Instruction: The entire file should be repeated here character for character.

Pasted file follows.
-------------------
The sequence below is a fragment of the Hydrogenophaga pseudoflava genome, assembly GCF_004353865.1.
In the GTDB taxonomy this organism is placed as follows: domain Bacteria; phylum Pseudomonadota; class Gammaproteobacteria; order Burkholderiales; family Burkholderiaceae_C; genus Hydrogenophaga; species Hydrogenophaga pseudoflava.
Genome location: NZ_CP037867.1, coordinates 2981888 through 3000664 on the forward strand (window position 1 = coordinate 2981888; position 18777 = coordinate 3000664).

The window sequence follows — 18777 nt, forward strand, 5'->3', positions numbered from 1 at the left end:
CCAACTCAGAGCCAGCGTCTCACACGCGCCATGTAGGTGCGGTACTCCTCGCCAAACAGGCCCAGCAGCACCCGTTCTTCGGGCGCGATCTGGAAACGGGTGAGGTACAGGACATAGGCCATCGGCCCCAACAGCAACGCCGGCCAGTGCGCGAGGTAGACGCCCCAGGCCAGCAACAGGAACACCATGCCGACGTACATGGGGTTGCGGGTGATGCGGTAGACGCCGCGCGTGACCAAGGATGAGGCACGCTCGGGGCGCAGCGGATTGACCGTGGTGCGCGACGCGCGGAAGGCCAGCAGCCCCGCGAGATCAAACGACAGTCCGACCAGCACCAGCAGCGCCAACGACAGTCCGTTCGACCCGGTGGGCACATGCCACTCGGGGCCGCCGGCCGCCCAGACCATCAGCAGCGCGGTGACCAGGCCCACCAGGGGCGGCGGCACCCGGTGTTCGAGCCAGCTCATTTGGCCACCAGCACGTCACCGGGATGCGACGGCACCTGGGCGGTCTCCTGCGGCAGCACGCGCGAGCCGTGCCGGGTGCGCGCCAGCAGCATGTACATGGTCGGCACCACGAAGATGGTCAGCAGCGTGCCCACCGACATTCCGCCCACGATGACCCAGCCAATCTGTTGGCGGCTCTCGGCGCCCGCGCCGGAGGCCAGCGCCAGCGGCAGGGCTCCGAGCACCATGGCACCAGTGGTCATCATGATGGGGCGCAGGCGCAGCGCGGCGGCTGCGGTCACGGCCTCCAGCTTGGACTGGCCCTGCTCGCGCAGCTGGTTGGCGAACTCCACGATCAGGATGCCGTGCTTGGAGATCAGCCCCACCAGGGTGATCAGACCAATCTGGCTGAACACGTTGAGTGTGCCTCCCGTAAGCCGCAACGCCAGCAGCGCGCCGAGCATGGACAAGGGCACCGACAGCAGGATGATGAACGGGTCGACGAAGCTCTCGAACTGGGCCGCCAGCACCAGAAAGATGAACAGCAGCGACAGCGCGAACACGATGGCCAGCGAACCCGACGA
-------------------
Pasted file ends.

The sequence below is a fragment of the Hydrogenophaga pseudoflava genome, assembly GCF_004353865.1.
In the GTDB taxonomy this organism is placed as follows: domain Bacteria; phylum Pseudomonadota; class Gammaproteobacteria; order Burkholderiales; family Burkholderiaceae_C; genus Hydrogenophaga; species Hydrogenophaga pseudoflava.
Genome location: NZ_CP037867.1, coordinates 2981888 through 3000664 on the forward strand (window position 1 = coordinate 2981888; position 18777 = coordinate 3000664).

The window sequence follows — 18777 nt, forward strand, 5'->3', positions numbered from 1 at the left end:
CCAACTCAGAGCCAGCGTCTCACACGCGCCATGTAGGTGCGGTACTCCTCGCCAAACAGGCCCAGCAGCACCCGTTCTTCGGGCGCGATCTGGAAACGGGTGAGGTACAGGACATAGGCCATCGGCCCCAACAGCAACGCCGGCCAGTGCGCGAGGTAGACGCCCCAGGCCAGCAACAGGAACACCATGCCGACGTACATGGGGTTGCGGGTGATGCGGTAGACGCCGCGCGTGACCAAGGATGAGGCACGCTCGGGGCGCAGCGGATTGACCGTGGTGCGCGACGCGCGGAAGGCCAGCAGCCCCGCGAGATCAAACGACAGTCCGACCAGCACCAGCAGCGCCAACGACAGTCCGTTCGACCCGGTGGGCACATGCCACTCGGGGCCGCCGGCCGCCCAGACCATCAGCAGCGCGGTGACCAGGCCCACCAGGGGCGGCGGCACCCGGTGTTCGAGCCAGCTCATTTGGCCACCAGCACGTCACCGGGATGCGACGGCACCTGGGCGGTCTCCTGCGGCAGCACGCGCGAGCCGTGCCGGGTGCGCGCCAGCAGCATGTACATGGTCGGCACCACGAAGATGGTCAGCAGCGTGCCCACCGACATTCCGCCCACGATGACCCAGCCAATCTGTTGGCGGCTCTCGGCGCCCGCGCCGGAGGCCAGCGCCAGCGGCAGGGCTCCGAGCACCATGGCACCAGTGGTCATCATGATGGGGCGCAGGCGCAGCGCGGCGGCTGCGGTCACGGCCTCCAGCTTGGACTGGCCCTGCTCGCGCAGCTGGTTGGCGAACTCCACGATCAGGATGCCGTGCTTGGAGATCAGCCCCACCAGGGTGATCAGACCAATCTGGCTGAACACGTTGAGTGTGCCTCCCGTAAGCCGCAACGCCAGCAGCGCGCCGAGCATGGACAAGGGCACCGACAGCAGGATGATGAACGGGTCGACGAAGCTCTCGAACTGGGCCGCCAGCACCAGAAAGATGAACAGCAGCGACAGCGCGAACACGATGGCCAGCGAACCCGACGA